Report: Pakistan lays framework for private equity

Pakistani authorities have approved a regulatory framework that provides more clarity with regards to private equity fund formation, registration and fundraising.

The Securities and Exchange Commission of Pakistan (SECP) has approved a regulatory framework for the regulation and registration of venture capital and private equity funds in the country, Pakistan’s Daily Times reported.

Until now, private equity activity in the country was governed by the Non-Banking Finance Companies and Notified Entities Regulations of 2007. From hereon, however, matters pertaining to the formation of fund management companies, the raising of private equity funds and their investments in Pakistan will be governed by the newly approved Private Equity and Venture Capital Fund Regulations.

According to the new regulations, private equity funds will only be open for investments to high net worth individuals and institutions. Fund management companies will be classified as non-banking financial companies and they will be licensed by the SECP to undertake management services.

The minimum size of funds has been fixed at 250 million Pakistani rupees ($3.3 million; €2.2 million). Each fund is required to have at least five investors with a minimum commitment of 10 million Pakistani rupees per investor. Funds will have a maximum life of 15 years and they are not allowed to be listed at any point.

Simultaneously, the government, through the Finance Act of 2008, has been providing incentives to promote private equity activity in the country, the report said. Under the provisions of the Finance Act, private equity funds enjoy tax-free status until 2014. Furthermore, taxes on capital gains have been reduced from 35 percent to 10 percent in the case of assets or shares of private companies that are sold to private equity funds.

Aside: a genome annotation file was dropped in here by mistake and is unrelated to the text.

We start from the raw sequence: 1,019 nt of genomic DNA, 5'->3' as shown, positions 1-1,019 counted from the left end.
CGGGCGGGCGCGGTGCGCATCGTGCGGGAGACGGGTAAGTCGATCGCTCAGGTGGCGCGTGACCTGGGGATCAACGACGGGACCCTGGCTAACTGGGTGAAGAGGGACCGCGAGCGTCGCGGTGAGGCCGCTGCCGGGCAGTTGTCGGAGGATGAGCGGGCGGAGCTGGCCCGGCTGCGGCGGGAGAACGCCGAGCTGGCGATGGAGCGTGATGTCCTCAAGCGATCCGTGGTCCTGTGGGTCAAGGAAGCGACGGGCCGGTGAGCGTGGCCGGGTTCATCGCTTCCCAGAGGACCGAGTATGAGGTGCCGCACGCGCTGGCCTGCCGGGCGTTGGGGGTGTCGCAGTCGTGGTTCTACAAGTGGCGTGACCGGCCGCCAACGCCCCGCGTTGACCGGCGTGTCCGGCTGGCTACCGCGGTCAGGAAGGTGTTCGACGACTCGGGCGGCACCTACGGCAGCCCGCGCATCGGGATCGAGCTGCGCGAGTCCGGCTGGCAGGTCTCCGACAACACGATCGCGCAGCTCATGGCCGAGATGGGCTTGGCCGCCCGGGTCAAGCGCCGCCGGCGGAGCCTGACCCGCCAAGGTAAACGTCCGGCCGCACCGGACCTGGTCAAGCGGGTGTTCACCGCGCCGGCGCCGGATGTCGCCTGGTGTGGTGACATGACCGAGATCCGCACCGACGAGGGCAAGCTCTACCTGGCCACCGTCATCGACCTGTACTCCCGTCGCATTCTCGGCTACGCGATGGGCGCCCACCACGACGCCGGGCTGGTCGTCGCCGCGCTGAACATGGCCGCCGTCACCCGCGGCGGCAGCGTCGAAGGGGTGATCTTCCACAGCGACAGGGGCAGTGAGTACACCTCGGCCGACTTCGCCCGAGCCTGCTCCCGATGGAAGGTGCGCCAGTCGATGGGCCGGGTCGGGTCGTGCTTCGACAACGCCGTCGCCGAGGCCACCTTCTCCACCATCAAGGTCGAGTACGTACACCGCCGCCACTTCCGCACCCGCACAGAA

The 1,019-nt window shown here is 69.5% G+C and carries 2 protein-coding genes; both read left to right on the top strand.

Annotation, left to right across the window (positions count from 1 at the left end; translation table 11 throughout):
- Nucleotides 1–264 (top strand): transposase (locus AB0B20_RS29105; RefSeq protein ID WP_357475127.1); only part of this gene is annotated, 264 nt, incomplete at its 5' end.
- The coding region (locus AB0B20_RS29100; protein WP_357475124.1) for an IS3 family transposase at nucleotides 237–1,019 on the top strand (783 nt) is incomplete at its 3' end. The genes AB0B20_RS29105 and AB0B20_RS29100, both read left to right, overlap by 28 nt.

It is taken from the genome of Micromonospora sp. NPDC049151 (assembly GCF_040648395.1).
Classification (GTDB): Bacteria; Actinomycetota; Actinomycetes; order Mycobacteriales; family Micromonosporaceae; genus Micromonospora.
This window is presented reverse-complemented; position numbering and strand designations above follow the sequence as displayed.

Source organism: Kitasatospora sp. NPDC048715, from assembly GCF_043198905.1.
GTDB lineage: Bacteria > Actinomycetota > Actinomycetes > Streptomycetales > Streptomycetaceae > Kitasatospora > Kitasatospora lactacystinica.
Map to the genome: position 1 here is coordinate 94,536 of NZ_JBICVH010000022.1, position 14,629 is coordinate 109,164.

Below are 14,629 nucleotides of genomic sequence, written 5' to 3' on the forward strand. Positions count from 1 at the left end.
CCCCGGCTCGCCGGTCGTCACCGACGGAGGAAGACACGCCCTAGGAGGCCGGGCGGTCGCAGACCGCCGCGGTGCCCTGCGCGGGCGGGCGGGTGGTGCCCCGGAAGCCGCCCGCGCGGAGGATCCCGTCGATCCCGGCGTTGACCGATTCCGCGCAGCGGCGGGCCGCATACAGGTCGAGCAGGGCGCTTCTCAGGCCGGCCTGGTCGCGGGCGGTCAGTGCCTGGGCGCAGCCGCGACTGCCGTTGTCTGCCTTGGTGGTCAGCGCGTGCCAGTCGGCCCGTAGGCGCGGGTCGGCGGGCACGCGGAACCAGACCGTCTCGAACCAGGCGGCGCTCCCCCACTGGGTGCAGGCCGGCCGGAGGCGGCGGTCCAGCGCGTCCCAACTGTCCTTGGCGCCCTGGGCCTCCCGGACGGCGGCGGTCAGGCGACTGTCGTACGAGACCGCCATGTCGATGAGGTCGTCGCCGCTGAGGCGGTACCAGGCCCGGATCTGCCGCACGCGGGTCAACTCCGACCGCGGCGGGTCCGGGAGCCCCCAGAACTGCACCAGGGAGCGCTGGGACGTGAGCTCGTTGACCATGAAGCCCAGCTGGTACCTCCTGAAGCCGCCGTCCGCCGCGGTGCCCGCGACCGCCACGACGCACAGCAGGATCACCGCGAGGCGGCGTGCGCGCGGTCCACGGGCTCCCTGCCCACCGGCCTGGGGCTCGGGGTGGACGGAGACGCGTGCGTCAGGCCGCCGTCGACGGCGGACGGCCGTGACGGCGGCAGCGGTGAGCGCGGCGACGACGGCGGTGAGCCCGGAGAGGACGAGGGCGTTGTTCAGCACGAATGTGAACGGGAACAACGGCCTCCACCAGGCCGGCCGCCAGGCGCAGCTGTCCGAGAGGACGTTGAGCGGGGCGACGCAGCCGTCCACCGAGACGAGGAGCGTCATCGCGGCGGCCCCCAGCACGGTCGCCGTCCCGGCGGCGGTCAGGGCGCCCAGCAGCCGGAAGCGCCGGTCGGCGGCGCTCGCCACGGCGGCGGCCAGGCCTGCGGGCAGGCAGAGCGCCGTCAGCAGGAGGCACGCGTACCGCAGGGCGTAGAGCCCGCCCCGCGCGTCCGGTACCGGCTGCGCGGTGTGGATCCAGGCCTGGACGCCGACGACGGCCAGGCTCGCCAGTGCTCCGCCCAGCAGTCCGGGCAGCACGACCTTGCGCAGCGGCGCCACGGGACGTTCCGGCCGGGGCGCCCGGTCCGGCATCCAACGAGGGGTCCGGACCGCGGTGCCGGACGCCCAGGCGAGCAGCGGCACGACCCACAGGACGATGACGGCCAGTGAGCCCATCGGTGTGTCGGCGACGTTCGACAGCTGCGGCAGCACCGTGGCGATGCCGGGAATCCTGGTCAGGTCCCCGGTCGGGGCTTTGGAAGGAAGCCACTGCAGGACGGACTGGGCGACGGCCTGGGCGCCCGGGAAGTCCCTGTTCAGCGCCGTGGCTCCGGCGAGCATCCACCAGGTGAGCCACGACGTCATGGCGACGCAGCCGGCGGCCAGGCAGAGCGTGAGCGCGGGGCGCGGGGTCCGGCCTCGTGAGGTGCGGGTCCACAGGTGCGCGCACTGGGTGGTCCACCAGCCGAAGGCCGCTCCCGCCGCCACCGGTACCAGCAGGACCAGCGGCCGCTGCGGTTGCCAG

Under the new private equity regulatory framework, the SECP has provided for overseas private equity funds to avail of these tax benefits as well. Foreign funds raising money overseas will be subject to minimal regulation, the report says, while foreign funds raising money from domestic investors will be given the same treatment as domestically domiciled funds.

The new regulatory framework provides more clarity with regards to the private equity activity than the existing regulations did. 

A growing number of international investors are beginning to invest in Pakistan, a large market with a population of over 160 million and rapidly rising middle class incomes. The new regulatory framework, coupled with the tax incentives being provided to private equity firms, is only likely to accelerate the inflow of foreign capital into the country.

Some of the funds investing in Pakistan at the moment are JS Private Equity Fund, a $158 million fund based in Karachi; and the Abraaj BMA Buyout Fund, a $300 million fund set up by Abraaj Capital and its Pakistani portfolio company BMA Capital. Abraaj Capital also recently established its first Pakistan office in Karachi, and appointed Farrukh Abbas as the head of its operations in the country.

Other funds active in the country include TMT SEAF, a domestic $100 million fund investing in SMEs, and the Pakistan Infrastructure Fund, which is managed by Dubai-based infrastructure firm International Infrastructure Financing and hopes to raise between $300 million and $400 million.

Separately, in June this year, the Pakistan Private Equity and Venture Capital Association of Europe (PVCAE) was launched in London. PCVAE aims to promote Pakistan as a favourable investment destination in Europe and to simultaneously relay to the Pakistan government the views and requirements of European investors looking to invest in the country.